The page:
Each week in the Magnificent Seven, jaguars.com senior writer John Oehser offers seven thoughts on all things Jaguars . . .
7) On Maurice Jones-Drew's pursuit.We open this Magnificent Seven Holiday Edition with the only topic you can really open with as the 2011 season draws to a close. That's Maurice Jones-Drew, and his pursuit . . . well, let's forget about the pursuit of the NFL rushing title for a second. What Jones-Drew is pursuing in the final two weeks of the season actually is one of the greatest single-season individual performances in franchise history. Jones-Drew leads the NFL in rushing by 60 yards with two games remaining and with 1,334 yards and seven touchdowns, he is 238 yards from Fred Taylor's franchise record of 1,572 set in 2003. It is, of course, well-documented and remarkable that Jones-Drew has accomplished what he has in a season in which the passing offense has struggled, and that he has had to run every week against defenses stacked to stop him. Also remarkable is Jones-Drew has accounted for 46.9 percent of the offense. Ray Rice of Baltimore is next highest in the category this season, averaging 36.2 percent of the Ravens' offense. But what may be most remarkable is Jones-Drew's consistency. Rushing titles are often built on huge, 180- or 190-yard games with some 40- or 50-yarders mixed in. Jones-Drew's season-low was 63 yards at Houston October 30, and in the other 13 games, he has rushed for no fewer than 84 yards. The Jaguars' linemen openly talked this week of their desire to get these milestones for Jones-Drew, and it's easy to see why. This is a guy whose dedication to the team and to winning is unquestioned, and in a season that has been otherwise disappointing, having him reach the individual honors wouldn't numb the pain, but sure would make the season a bit more memorable.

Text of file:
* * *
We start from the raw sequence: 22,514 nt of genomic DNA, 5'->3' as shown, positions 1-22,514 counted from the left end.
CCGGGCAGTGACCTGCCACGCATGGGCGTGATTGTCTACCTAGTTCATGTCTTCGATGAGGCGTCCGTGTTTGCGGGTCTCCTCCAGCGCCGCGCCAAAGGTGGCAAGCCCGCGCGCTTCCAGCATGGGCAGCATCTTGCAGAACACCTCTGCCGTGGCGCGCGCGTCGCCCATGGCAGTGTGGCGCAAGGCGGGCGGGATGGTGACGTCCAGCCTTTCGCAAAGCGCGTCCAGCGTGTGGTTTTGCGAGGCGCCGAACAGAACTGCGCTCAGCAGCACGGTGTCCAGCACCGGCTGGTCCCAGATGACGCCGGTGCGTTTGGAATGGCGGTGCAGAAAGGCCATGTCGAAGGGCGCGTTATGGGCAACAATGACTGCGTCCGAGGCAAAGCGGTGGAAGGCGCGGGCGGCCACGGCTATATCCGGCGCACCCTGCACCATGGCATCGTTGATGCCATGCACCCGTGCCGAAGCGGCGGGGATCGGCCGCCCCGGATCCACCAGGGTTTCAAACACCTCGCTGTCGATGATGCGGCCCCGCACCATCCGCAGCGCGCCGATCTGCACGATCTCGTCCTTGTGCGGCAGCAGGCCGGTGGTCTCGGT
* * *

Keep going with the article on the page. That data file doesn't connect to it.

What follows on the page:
6) On Wayne Weaver.We'll have more in this vein next week, but I got a chance to sit down for an extended interview with outgoing Jaguars Owner Wayne Weaver this week. We'll run the conversation on jaguars.com soon, but the impression I'll take away is sitting in Weaver's office with the shelves empty and boxes open for packing all around the office. As someone who covered Weaver and the franchise in its infancy, it was a bit emotional to think of him no longer occupying his office at EverBank. We talked before the interview started about how tough it was to be packing, and to be closing a chapter in his life that had meant so much. And I kept thinking, how could it not be? But mostly when I think about Weaver leaving, I keep thinking about something I thought about while talking to him at the league meetings in Dallas last week – about how different the past two decades would have been for Jacksonville had it not been for Weaver. No Coughlin Era. No Fred Taylor. No Mark Brunell. No Jimmy Smith. No Maurice Jones-Drew. No Super Bowl. No Monday Night victories over Pittsburgh. No 375-yard day against the Colts. No 59-yard game winners. No Hail Mary. Weaver talked pretty extensively of being disappointed to not win a Super Bowl, and about some of the choices he made that he regrets, but as he prepares for his final days as Jaguars owner, let's not forget that without him, none of this would have existed, and bringing the NFL here is not something that should be underappreciated.
5) Pitch perfect.It will be hard to get through a Magnificent Seven in the coming weeks without observing what owner-to-be Shahid Khan is bringing to the Jaguars, and as we move on from his first frenzied days as owner, we can look back with a little perspective. The most striking impression came after his meeting with Jaguars players on Saturday. Khan already had addressed front-office employees, and he had addressed the fans through multiple interviews with the media. But he had not talked to the players, and he took the opportunity to set a tone. Now, it's true that there is only so much that such a meeting can be expected to accomplish, but it was clear speaking to players afterward that Khan had gotten his message across. He spoke to them about his background, and connected with them by telling the story of how he came to the United States with next-to-nothing and built a multi-billion dollar corporation. He also made clear his enthusiasm and excitement over owning the team. But this meeting wasn't all feel good and smiles. He, too, made clear that 41-14 losses on national television weren't acceptable, and that losing out this season wasn't acceptable, either. Putting a stamp on an organization takes time for a new owner, and Khan will be the first to tell you it's about more than speeches and introductory meetings, but Khan's first few days sent a clear message to players that more will be expected.